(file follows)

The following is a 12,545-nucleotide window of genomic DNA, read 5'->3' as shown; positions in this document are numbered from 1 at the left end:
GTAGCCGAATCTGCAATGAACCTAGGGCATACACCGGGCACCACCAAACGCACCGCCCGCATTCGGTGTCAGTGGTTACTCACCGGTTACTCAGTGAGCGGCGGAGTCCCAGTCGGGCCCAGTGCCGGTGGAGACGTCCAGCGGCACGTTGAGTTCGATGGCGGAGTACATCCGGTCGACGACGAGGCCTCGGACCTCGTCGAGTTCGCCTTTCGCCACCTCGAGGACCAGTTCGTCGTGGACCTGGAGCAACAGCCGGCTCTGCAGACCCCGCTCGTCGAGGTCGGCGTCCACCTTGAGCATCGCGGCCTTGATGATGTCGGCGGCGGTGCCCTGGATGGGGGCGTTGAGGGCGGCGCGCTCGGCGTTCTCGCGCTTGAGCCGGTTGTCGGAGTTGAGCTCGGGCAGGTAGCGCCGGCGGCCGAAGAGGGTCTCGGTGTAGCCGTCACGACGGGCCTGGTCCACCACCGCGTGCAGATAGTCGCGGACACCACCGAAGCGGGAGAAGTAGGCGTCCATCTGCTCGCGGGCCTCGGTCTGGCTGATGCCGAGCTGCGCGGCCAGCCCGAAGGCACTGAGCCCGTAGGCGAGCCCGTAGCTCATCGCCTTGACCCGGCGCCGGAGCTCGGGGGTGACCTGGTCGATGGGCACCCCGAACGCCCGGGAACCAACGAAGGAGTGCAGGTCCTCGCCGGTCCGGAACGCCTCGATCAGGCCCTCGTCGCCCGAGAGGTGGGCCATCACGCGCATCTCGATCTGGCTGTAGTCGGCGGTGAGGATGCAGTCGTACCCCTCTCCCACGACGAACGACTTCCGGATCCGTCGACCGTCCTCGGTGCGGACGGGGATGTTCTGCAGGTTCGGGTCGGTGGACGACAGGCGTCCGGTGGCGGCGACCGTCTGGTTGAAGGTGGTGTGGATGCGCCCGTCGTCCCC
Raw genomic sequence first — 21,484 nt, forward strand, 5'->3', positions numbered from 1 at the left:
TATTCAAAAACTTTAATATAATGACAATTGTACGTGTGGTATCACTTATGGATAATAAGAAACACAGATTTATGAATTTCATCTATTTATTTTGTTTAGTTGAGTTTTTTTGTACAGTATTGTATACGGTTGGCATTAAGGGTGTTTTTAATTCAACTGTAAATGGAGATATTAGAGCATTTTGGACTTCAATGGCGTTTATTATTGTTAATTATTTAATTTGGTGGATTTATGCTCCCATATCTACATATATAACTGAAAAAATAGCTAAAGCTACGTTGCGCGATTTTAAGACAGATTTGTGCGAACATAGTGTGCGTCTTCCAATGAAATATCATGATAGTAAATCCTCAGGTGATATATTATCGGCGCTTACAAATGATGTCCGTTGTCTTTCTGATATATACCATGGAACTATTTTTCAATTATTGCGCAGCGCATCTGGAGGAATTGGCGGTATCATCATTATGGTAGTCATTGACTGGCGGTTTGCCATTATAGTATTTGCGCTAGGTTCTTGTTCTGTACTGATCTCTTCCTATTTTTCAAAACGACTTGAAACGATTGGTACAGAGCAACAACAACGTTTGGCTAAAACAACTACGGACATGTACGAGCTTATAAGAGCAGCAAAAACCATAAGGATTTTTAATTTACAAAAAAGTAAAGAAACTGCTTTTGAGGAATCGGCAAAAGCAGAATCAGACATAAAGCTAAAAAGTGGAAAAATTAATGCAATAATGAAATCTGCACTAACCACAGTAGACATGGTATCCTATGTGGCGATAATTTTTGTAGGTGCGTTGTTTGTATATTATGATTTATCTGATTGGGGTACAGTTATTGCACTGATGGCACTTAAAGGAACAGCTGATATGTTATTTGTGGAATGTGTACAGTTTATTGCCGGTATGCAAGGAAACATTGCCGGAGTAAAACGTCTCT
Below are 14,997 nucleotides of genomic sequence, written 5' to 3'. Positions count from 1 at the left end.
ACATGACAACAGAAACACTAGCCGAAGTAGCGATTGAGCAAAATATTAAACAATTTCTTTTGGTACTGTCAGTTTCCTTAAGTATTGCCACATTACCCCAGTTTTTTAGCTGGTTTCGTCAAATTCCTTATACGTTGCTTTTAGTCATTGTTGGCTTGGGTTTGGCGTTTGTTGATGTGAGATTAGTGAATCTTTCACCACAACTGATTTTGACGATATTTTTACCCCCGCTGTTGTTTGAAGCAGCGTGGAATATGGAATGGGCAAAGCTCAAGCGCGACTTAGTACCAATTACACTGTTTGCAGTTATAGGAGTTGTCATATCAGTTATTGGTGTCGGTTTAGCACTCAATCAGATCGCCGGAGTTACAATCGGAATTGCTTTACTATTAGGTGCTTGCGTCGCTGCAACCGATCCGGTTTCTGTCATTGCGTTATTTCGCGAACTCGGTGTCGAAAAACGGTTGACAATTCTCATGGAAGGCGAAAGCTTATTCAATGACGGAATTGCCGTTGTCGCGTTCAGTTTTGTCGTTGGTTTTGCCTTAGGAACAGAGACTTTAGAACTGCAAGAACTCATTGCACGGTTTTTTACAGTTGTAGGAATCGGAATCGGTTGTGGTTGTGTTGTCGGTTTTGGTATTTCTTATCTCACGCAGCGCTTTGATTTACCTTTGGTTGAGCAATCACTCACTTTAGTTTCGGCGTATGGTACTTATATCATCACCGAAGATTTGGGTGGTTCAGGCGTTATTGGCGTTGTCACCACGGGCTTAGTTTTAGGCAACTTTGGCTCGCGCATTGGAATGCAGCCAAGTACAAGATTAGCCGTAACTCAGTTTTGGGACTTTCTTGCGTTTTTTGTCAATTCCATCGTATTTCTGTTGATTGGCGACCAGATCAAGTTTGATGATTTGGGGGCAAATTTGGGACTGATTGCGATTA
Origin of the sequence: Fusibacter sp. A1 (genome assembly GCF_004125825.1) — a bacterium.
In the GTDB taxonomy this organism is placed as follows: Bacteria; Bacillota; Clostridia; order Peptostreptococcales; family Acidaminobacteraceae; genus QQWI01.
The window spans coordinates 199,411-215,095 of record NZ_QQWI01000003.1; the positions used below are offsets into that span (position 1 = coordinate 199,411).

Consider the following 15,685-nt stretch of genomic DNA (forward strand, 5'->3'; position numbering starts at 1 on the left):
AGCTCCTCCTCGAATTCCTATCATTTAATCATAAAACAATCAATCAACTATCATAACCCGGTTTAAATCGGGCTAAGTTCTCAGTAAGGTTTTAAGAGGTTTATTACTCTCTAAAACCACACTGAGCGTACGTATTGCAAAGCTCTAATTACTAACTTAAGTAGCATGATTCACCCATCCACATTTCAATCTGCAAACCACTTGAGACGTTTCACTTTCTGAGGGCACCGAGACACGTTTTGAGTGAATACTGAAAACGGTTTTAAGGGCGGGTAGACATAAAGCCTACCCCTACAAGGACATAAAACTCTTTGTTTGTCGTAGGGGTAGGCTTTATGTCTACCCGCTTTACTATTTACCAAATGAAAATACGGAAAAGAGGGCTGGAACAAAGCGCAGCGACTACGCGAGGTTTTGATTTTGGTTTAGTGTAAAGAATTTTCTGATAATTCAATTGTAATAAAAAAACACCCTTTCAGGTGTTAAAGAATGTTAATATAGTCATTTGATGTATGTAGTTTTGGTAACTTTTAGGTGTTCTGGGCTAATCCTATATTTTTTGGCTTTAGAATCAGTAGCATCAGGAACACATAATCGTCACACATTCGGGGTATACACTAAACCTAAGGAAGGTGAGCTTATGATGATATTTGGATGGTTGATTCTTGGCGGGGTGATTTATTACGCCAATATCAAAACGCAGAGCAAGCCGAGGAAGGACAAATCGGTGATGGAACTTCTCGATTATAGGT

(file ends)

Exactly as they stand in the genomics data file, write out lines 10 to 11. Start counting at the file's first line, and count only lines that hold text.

Consider the following 15,685-nt stretch of genomic DNA (forward strand, 5'->3'; position numbering starts at 1 on the left):
AGCTCCTCCTCGAATTCCTATCATTTAATCATAAAACAATCAATCAACTATCATAACCCGGTTTAAATCGGGCTAAGTTCTCAGTAAGGTTTTAAGAGGTTTATTACTCTCTAAAACCACACTGAGCGTACGTATTGCAAAGCTCTAATTACTAACTTAAGTAGCATGATTCACCCATCCACATTTCAATCTGCAAACCACTTGAGACGTTTCACTTTCTGAGGGCACCGAGACACGTTTTGAGTGAATACTGAAAACGGTTTTAAGGGCGGGTAGACATAAAGCCTACCCCTACAAGGACATAAAACTCTTTGTTTGTCGTAGGGGTAGGCTTTATGTCTACCCGCTTTACTATTTACCAAATGAAAATACGGAAAAGAGGGCTGGAACAAAGCGCAGCGACTACGCGAGGTTTTGATTTTGGTTTAGTGTAAAGAATTTTCTGATAATTCAATTGTAATAAAAAAACACCCTTTCAGGTGTTAAAGAATGTTAATATAGTCATTTGATGTATGTAGTTTTGGTAACTTTTAGGTGTTCTGGGCTAATCCTATATTTTTTGGCTTTAGAATCAGTAGCATCAGGAACACATAATCGTCACACATTCGGGGTATACACTAAACCTAAGGAAGGTGAGCTTATGATGATATTTGGATGGTTGATTCTTGGCGGGGTGATTTATTACGCCAATATCAAAACGCAGAGCAAGCCGAGGAAGGACAAATCGGTGATGGAACTTCTCGATTATAGGT